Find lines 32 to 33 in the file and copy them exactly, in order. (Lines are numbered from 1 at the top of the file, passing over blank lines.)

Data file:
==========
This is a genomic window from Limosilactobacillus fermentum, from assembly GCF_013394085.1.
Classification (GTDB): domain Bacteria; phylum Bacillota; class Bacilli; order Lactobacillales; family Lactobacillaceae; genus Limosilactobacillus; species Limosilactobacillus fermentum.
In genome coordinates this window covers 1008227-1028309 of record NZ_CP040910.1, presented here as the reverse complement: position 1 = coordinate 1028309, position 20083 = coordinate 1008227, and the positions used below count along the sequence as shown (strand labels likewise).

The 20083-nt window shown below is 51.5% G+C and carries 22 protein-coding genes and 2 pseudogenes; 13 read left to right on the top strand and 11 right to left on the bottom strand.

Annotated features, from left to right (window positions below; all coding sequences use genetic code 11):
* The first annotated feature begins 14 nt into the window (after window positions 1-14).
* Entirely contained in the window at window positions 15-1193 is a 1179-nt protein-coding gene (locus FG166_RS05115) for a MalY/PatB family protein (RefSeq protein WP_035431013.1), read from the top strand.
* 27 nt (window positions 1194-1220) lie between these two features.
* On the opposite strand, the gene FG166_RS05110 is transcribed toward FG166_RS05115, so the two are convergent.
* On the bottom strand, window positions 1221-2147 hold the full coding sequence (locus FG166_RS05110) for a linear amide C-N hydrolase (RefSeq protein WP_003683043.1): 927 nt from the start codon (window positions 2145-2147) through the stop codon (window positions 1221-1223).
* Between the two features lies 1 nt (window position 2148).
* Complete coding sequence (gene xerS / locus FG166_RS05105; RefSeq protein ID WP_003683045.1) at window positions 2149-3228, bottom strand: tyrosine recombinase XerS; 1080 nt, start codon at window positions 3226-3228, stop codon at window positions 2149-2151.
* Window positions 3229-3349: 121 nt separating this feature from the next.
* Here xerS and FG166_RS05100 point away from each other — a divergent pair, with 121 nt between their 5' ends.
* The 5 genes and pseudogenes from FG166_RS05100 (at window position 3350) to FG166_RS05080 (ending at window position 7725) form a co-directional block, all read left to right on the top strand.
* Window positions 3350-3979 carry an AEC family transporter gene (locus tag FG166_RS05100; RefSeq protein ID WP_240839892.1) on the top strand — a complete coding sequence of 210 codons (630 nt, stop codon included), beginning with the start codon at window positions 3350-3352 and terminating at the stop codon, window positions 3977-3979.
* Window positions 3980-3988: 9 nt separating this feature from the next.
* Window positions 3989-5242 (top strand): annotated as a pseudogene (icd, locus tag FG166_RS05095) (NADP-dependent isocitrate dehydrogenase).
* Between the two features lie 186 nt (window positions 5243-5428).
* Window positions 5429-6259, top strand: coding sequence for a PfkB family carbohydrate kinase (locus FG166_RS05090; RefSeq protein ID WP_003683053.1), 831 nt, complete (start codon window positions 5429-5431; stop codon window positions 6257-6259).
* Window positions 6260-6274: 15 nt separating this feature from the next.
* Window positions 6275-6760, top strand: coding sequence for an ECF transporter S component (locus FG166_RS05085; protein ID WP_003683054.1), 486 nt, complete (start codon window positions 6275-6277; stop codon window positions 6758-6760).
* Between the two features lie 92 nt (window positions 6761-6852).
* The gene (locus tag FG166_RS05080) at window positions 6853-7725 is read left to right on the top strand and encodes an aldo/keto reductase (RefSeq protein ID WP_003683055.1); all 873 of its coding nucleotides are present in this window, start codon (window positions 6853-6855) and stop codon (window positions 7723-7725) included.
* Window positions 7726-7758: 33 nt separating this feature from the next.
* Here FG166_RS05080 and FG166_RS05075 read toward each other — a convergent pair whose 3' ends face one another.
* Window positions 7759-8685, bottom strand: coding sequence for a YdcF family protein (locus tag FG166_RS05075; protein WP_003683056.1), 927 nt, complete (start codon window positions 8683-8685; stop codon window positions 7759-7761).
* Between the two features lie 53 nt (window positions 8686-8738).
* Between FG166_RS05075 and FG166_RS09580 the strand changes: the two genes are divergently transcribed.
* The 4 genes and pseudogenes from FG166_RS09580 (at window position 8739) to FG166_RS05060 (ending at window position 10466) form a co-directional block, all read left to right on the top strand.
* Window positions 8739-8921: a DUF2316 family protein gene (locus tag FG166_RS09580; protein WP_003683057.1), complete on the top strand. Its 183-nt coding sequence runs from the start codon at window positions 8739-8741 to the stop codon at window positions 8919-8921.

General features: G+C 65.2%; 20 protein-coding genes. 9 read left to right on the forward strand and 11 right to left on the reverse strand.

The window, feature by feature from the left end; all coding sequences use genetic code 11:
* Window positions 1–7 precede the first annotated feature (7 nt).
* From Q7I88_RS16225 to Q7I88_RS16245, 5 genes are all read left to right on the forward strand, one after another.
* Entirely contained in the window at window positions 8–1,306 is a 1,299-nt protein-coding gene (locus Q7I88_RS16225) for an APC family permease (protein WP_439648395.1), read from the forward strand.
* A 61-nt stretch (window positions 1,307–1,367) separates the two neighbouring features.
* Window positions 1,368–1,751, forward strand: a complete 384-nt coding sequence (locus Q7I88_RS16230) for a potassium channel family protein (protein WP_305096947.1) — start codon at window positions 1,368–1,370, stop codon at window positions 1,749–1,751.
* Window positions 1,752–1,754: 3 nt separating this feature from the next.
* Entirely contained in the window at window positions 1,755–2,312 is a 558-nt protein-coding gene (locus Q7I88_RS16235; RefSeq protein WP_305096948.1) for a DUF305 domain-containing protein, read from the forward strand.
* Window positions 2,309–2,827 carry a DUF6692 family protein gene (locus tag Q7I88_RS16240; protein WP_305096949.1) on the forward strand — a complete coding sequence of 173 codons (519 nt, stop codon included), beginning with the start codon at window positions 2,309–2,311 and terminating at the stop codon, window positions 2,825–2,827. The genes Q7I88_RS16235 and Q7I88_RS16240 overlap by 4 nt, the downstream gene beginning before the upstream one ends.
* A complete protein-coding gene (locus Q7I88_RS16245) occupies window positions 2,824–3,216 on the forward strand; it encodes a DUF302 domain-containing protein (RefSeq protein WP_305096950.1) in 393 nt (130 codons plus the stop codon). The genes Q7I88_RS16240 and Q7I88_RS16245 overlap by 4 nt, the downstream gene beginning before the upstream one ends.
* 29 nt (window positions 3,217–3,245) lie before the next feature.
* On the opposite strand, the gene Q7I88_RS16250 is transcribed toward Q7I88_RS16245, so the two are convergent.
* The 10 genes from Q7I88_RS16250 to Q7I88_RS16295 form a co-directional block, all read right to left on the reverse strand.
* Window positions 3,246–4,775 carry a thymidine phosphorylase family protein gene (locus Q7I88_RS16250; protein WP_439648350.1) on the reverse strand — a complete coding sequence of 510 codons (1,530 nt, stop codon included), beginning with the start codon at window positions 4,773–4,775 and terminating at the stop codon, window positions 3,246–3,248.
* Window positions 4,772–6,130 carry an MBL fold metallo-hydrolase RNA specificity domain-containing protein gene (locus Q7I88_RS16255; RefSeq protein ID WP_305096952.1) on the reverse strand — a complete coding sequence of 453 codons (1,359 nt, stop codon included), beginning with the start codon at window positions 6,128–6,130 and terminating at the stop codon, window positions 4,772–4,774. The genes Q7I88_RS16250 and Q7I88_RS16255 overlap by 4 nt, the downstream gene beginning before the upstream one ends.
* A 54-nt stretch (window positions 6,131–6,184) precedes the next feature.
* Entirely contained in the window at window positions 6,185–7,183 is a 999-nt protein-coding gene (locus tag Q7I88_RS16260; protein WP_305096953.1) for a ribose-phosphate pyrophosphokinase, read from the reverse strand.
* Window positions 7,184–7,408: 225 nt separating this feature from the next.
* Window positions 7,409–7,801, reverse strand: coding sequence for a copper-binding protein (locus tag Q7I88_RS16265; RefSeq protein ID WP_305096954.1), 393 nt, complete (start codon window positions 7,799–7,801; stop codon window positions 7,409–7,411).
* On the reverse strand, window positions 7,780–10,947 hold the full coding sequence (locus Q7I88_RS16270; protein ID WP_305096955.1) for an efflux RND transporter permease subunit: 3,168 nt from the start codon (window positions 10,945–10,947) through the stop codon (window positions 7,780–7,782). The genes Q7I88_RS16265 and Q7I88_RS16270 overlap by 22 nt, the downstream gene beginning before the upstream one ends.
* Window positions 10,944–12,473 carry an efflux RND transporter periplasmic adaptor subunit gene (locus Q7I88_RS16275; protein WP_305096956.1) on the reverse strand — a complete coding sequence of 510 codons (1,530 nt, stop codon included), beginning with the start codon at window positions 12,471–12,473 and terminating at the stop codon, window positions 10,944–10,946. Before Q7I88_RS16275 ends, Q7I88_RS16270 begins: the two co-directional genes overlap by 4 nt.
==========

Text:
General features: G+C 65.2%; 20 protein-coding genes. 9 read left to right on the forward strand and 11 right to left on the reverse strand.

The window, feature by feature from the left end; all coding sequences use genetic code 11: